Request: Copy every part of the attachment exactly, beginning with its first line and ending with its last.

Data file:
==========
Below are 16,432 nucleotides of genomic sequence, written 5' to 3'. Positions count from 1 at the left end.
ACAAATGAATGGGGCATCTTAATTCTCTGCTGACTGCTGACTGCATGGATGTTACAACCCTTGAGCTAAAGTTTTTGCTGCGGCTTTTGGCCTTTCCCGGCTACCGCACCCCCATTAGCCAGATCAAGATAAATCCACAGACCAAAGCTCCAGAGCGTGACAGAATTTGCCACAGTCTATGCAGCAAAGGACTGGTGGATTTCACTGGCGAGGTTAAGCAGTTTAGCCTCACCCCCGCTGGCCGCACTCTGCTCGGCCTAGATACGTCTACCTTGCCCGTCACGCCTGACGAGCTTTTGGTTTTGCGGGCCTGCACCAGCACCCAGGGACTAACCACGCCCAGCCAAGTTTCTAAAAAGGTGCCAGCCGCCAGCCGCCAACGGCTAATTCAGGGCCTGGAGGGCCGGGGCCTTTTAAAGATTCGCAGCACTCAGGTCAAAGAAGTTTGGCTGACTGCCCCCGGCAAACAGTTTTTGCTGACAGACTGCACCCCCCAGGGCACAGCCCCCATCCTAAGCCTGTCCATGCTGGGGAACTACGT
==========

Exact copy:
Below are 16,432 nucleotides of genomic sequence, written 5' to 3'. Positions count from 1 at the left end.
ACAAATGAATGGGGCATCTTAATTCTCTGCTGACTGCTGACTGCATGGATGTTACAACCCTTGAGCTAAAGTTTTTGCTGCGGCTTTTGGCCTTTCCCGGCTACCGCACCCCCATTAGCCAGATCAAGATAAATCCACAGACCAAAGCTCCAGAGCGTGACAGAATTTGCCACAGTCTATGCAGCAAAGGACTGGTGGATTTCACTGGCGAGGTTAAGCAGTTTAGCCTCACCCCCGCTGGCCGCACTCTGCTCGGCCTAGATACGTCTACCTTGCCCGTCACGCCTGACGAGCTTTTGGTTTTGCGGGCCTGCACCAGCACCCAGGGACTAACCACGCCCAGCCAAGTTTCTAAAAAGGTGCCAGCCGCCAGCCGCCAACGGCTAATTCAGGGCCTGGAGGGCCGGGGCCTTTTAAAGATTCGCAGCACTCAGGTCAAAGAAGTTTGGCTGACTGCCCCCGGCAAACAGTTTTTGCTGACAGACTGCACCCCCCAGGGCACAGCCCCCATCCTAAGCCTGTCCATGCTGGGGAACTACGT